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Discussion Starter · #1 ·
I've got a Wallbox Pulsar home charger which came with a 5m lead. With the positioning on the power socket on my ID.3 I have to bring my car right up my tandem drive to get it within range of the lead.

This was fine and working as planned until No.1 daughter dropped the bombshell that she's going to live/work/study in France for a year and would be leaving her Fiat 500 with me to look after. I'm going to measure it up later today, but I'm sure there's not going to be enough room for her car to sit at the top of my drive out of the way and still leave room for my car to get near enough to the charger lead. I charge two or three times per week so having to move her car out of the way each time and then back again is going to get old really quickly.

My initial solution is to have a longer lead fitted to the Wallbox; I know you can get them with 7 meter leads, but then I thought, would it be possible to use the lead that VW supplied with the car as an extension? I've just been out and offered it up and the ends are correct. I'd need to do something about weatherproofing the part where the two leads connect, but otherwise is this a viable plan?
 

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Sorry but those leads are not designed to daisy chain along. The internal pins don't connect to allow that.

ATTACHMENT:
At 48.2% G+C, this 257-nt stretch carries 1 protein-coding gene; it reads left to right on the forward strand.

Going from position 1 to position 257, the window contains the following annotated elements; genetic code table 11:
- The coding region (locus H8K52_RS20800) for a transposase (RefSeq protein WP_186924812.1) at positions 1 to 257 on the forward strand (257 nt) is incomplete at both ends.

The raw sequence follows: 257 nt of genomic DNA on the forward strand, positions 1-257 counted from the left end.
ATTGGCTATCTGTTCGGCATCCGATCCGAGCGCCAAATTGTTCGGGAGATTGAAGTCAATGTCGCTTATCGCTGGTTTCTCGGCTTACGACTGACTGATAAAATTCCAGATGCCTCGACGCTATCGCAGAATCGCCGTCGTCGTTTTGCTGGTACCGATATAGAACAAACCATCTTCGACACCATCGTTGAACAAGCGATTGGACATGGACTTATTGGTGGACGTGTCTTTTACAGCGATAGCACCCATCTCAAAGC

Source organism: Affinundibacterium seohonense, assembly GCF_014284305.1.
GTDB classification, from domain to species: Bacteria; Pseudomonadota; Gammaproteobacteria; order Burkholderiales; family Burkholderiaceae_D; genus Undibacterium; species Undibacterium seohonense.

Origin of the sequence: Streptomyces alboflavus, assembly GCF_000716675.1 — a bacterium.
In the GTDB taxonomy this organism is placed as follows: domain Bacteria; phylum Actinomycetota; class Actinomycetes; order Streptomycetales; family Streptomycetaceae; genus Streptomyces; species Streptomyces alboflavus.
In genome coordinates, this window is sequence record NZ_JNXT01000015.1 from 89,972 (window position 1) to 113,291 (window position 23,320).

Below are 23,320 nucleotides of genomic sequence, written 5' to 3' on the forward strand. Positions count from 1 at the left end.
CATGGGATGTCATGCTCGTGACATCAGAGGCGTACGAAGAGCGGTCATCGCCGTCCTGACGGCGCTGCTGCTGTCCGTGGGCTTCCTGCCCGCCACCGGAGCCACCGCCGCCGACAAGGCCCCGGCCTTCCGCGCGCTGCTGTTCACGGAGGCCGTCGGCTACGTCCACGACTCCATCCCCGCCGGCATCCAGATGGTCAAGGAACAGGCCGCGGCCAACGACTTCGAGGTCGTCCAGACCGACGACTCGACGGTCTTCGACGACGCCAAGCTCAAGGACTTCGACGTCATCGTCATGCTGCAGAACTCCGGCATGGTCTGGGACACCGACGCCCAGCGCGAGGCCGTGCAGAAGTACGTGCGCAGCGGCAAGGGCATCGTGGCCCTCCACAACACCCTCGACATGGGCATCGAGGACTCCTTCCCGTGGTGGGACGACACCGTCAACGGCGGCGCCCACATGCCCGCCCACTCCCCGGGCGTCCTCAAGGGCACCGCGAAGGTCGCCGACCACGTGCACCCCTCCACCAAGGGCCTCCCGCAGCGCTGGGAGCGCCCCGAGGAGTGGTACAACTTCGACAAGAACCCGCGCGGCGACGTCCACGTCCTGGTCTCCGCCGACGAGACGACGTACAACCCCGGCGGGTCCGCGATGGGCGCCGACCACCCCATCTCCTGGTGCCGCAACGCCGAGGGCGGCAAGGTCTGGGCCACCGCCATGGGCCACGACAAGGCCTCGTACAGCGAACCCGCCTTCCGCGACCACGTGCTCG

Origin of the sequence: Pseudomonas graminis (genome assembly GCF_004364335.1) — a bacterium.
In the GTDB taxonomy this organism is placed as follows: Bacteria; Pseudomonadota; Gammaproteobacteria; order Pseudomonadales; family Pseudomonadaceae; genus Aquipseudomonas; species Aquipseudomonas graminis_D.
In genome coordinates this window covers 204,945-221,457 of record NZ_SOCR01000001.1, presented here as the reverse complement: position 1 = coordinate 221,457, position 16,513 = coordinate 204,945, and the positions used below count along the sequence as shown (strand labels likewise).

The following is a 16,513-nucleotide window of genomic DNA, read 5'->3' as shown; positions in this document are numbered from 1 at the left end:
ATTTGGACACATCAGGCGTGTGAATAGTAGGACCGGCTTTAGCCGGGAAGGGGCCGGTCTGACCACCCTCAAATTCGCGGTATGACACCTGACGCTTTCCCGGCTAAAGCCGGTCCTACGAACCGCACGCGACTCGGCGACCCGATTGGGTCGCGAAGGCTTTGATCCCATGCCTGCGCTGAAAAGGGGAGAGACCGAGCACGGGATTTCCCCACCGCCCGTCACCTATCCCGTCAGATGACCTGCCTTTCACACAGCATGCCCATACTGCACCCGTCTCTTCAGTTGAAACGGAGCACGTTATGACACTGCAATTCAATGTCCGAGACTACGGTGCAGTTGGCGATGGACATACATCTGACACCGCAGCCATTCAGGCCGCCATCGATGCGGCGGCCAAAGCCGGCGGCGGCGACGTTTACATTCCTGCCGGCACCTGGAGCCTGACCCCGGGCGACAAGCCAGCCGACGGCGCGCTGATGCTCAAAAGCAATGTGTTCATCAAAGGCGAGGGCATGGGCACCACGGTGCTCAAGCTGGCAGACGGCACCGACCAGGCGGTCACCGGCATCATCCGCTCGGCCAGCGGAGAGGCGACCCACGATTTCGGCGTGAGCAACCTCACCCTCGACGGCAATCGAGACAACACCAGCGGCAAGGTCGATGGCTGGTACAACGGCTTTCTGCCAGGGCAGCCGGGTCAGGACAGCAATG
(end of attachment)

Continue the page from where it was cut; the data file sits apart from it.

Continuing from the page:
You can fit a longer tethered lead to the wall unit, or move the wall unit down the drive to a new position on a post.

Or rent a local lock-up for her car.

Or bed a few paving slabs in the adjacent lawn. :sneaky:

Then again, I quite like this solution,


Suddenly a longer lead to the wallbox starts to look attractive, doesn't it.
 

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Discussion Starter · #6 ·
I don't mind buying one of those if that's what it needs, but that does look just like the VW one that was supplied with the car to my untrained eye. Where's the difference?
 

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Amazon sell them: eg

Sorry - that is a standard charging lead between a type 2 wall socket and car. It will not daisy-chain with another lead. The standard is designed to stop you doing that, so the extension leads mentioned by motmot have a non standard control pin to bypass the standard.
 

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GOLF GTE PHEV
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I don't mind buying one of those if that's what it needs, but that does look just like the VW one that was supplied with the car to my untrained eye. Where's the difference?
I can confirm it won't work (just tried it). Probably because there is a resistor to ground on the PP pin built into the cable so you need to find an extension, not a standard T2-T2.
 

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I don't mind buying one of those if that's what it needs, but that does look just like the VW one that was supplied with the car to my untrained eye. Where's the difference?
The shrouding on the pins is longer on one end than the other on a regular type 2 cable. As has been said, the pins won't make contact.
Also, there's a resistor in the cable that will help a charge point to determine the current rating of the cable, when used with a socketed charge point, so that the charge point will only offer a current rating to the vehicle that is safe for the cable so that it doesn't overheat if it's a thinner cable.